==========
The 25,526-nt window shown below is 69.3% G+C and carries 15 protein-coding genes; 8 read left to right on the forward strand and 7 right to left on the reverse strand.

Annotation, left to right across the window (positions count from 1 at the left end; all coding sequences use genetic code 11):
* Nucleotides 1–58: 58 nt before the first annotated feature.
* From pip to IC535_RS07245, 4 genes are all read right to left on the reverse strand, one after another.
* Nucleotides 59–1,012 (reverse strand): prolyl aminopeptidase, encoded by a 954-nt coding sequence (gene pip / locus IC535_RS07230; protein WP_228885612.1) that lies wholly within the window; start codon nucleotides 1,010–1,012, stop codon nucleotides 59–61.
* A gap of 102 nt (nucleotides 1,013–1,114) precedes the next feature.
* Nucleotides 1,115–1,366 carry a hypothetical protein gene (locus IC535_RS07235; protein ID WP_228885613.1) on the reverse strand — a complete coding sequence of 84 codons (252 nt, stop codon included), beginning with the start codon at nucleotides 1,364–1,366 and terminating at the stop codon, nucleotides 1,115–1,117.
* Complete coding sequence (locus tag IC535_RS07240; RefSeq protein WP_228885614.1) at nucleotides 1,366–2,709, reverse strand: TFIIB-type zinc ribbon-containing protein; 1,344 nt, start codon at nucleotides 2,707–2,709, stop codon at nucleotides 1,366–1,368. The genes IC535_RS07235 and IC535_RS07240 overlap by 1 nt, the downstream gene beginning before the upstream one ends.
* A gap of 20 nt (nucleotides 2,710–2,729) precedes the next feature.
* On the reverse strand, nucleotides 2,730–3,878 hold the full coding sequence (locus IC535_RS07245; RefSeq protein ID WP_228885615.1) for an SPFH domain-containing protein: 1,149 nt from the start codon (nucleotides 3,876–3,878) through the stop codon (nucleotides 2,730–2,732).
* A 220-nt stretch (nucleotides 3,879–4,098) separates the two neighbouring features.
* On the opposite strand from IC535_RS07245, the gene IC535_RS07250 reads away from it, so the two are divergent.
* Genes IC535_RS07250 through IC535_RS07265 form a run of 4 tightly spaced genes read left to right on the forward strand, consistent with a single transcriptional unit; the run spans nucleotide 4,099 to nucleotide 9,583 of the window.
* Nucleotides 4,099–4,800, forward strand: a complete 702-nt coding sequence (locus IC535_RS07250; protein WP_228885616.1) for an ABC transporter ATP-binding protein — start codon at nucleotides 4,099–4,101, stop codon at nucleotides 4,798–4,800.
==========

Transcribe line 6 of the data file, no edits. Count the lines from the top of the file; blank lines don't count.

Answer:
* A gap of 102 nt (nucleotides 1,013–1,114) precedes the next feature.